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Information for First-Time Voters – New Canadians

Research and consultations show that many new Canadians (Canadian citizens who have been in Canada for less than 10 years) face barriers to exercising their right to vote in a federal election.

Many new Canadians are not fluent in English or French, which can make finding and understanding election information more difficult. They are less likely to know if they are registered to vote. They are also more likely to say that they did not receive a voter information card and to assume that they could not vote.

Addressing the barriers

Elections Canada is working hard to make the electoral process and materials more accessible to new Canadians. Elections Canada is working with national and regional organizations to share our information campaign with new Canadians and those who may need services in languages other than English or French. As part of election worker recruitment, returning officers contact official-language minority organizations in their electoral district to seek applicants.

Election materials in multiple languages: Elections Canada offers our Guide to the Federal Election, which explains the entire registration and voting process, as well as the Voter ID info sheet, in more than 30 languages:

  • Albanian
  • Arabic
  • Armenian
  • Bengali
  • Cambodian
  • Chinese (simplified)
  • Chinese (traditional)
  • Croatian
  • Farsi (Persian)
  • German
  • Greek
  • Gujarat
  • Hebrew
  • Hindi
  • Hungarian
  • Italian
  • Korean
  • Polish
  • Portuguese
  • Punjabi
  • Romanian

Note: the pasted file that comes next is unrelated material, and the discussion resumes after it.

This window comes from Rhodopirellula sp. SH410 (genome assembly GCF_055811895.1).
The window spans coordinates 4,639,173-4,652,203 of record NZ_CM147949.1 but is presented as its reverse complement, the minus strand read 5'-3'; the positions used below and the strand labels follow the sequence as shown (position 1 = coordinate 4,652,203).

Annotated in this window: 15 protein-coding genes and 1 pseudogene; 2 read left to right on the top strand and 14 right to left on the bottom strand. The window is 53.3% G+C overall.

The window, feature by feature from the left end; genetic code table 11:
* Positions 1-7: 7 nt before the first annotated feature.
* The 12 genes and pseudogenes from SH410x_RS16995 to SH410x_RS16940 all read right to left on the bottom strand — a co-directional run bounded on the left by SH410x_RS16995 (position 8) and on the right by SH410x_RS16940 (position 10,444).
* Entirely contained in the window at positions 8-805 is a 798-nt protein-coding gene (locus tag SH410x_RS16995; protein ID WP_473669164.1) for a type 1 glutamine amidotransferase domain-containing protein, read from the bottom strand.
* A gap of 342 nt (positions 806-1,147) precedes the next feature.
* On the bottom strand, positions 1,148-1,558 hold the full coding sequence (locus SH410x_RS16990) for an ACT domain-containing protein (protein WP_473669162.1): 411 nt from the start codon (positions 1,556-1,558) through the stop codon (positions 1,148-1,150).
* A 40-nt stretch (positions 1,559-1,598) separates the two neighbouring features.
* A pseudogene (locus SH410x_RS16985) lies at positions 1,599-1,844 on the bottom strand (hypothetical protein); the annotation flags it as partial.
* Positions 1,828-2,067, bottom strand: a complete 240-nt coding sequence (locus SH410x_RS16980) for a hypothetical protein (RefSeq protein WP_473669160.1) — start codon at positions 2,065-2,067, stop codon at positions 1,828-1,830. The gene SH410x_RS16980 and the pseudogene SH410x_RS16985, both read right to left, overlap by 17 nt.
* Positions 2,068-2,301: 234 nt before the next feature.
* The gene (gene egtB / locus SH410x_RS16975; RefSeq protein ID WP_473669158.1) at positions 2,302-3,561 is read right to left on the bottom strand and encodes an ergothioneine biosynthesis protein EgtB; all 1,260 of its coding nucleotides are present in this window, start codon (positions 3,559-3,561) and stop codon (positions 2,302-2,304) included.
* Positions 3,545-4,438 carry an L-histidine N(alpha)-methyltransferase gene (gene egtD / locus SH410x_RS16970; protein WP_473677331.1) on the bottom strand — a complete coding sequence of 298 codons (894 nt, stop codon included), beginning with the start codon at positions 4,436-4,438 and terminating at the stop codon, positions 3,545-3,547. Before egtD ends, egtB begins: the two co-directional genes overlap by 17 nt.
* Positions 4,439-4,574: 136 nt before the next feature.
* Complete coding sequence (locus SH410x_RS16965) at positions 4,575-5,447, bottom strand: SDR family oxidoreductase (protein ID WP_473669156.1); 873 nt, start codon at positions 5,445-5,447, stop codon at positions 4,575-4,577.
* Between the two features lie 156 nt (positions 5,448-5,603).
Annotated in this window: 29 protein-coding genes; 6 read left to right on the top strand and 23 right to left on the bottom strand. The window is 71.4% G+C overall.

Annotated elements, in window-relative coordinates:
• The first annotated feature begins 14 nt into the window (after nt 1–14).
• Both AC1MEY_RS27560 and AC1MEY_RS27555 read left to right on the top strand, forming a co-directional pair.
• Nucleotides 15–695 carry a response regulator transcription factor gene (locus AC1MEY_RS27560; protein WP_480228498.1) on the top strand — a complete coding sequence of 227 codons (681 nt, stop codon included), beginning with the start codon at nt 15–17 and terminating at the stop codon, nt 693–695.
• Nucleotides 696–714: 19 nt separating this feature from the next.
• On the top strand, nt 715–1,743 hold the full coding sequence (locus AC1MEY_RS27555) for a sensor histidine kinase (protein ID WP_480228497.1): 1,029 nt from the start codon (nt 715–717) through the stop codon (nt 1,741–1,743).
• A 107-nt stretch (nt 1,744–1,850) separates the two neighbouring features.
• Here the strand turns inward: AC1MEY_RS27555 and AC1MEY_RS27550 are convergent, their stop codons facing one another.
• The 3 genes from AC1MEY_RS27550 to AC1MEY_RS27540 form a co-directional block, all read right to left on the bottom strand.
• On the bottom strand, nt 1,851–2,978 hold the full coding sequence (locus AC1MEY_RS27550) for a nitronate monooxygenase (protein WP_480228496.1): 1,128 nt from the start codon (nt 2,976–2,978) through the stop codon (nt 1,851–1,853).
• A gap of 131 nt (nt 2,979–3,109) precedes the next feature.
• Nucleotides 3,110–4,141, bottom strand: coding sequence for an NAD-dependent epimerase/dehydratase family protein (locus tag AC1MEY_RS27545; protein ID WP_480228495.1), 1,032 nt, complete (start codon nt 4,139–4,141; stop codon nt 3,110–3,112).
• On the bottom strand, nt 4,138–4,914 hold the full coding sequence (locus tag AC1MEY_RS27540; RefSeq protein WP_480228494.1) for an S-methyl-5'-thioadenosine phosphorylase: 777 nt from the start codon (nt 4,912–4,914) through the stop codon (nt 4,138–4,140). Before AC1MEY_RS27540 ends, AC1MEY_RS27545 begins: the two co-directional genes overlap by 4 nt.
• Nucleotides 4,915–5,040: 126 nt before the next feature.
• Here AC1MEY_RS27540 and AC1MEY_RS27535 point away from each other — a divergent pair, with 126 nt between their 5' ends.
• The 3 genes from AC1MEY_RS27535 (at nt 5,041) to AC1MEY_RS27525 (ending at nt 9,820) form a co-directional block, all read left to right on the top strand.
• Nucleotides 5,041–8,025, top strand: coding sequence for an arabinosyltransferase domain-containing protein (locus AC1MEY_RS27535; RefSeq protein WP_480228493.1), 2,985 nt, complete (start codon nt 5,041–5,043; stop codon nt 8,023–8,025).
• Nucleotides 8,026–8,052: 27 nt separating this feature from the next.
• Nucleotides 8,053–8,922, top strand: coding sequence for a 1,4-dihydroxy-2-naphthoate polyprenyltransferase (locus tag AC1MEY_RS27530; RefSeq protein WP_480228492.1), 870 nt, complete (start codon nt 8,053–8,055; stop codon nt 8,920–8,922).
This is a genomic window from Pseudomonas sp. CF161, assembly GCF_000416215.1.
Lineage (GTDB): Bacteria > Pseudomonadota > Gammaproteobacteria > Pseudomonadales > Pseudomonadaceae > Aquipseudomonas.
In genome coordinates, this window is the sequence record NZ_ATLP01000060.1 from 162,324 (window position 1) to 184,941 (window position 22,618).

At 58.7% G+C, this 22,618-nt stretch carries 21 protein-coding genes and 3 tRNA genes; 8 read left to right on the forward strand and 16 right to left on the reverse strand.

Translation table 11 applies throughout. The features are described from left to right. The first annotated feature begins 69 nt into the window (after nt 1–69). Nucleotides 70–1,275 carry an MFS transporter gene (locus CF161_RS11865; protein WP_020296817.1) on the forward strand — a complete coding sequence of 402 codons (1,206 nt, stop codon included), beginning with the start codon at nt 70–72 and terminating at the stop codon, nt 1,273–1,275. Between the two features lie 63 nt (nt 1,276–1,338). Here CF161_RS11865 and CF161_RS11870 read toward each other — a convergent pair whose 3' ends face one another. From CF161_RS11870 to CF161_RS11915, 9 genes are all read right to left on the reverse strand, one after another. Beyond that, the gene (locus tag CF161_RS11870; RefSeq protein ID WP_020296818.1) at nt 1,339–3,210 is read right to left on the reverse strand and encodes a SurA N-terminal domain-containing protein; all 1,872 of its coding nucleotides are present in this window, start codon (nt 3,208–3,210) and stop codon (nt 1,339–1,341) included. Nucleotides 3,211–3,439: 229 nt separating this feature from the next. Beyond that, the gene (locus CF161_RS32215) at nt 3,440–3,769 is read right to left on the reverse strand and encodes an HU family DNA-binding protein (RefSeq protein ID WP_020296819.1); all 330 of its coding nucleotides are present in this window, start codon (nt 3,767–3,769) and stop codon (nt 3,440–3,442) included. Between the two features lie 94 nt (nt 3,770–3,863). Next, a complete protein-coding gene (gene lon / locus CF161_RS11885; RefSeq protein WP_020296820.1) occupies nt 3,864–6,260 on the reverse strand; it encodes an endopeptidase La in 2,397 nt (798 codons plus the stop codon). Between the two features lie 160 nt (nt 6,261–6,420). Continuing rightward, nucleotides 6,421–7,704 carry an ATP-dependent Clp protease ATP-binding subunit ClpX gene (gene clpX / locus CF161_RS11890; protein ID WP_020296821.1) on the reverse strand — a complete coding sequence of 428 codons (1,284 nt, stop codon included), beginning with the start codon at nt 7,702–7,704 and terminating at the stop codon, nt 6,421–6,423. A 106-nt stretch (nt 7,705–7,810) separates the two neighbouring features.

• Russian
  • Serbian
  • Somali
  • Spanish
  • Tagalog
  • Tamil
  • Turkish
  • Ukrainian
  • Urdu
  • Vietnamese
  • Yiddish

Interpretation services: We offer interpretation services at all of our more than 500 Elections Canada offices open during a general election, including our Vote On Campus offices. Our over-the-phone service covers more than 100 languages.

If booked in advance, we will have an interpreter at the polls to help you vote. The deadline to ask for interpretation services is the Tuesday before election day. 

Community Relations Officer Program: Our Community Relations Officer program has many goals, including:

  • Increasing election awareness;
  • providing information on where, when and ways to register to vote;
  • explaining the importance of registering to vote; and
  • making voting as accessible as possible for the communities in which they work.

During the 2015 general election, we had 132 community relations officers for new Canadians helping to improve access and reduce barriers. We are building on that success for the next general election.

Working with Immigration, Refugees and Citizenship Canada: Elections Canada provides voter registration and election information materials to all participants of citizenship ceremonies that are held during election periods. We also provide these materials for large-scale special ceremonies, including swearing-in ceremonies on Parliament Hill on Canada Day, and others led by the Institute for Canadian Citizenship.

Inspire Democracy: New Canadians are a key group in our Inspire Democracy outreach program. Inspire Democracy workshops and participation at important conferences are ways we share information, understand barriers to voting, and discuss effective approaches to support voter participation. Inspire Democracy’s national outreach strategy for new Canadians has three core components: activities in the communities, a multi-platform advertising campaign, and targeted communication products in many languages.

It's Our Vote: The 2019 general election advertising campaign is called "It's Our Vote". It gives Canadians the information they need to become a candidate, work at an election, register and vote. This social and digital campaign will help reduce barriers to voting for first-time voters (youth aged 18–24 and new Canadians), Indigenous people and people with disabilities.

For more information on other ways Elections Canada is addressing barriers to voting go to: How & Where to Vote

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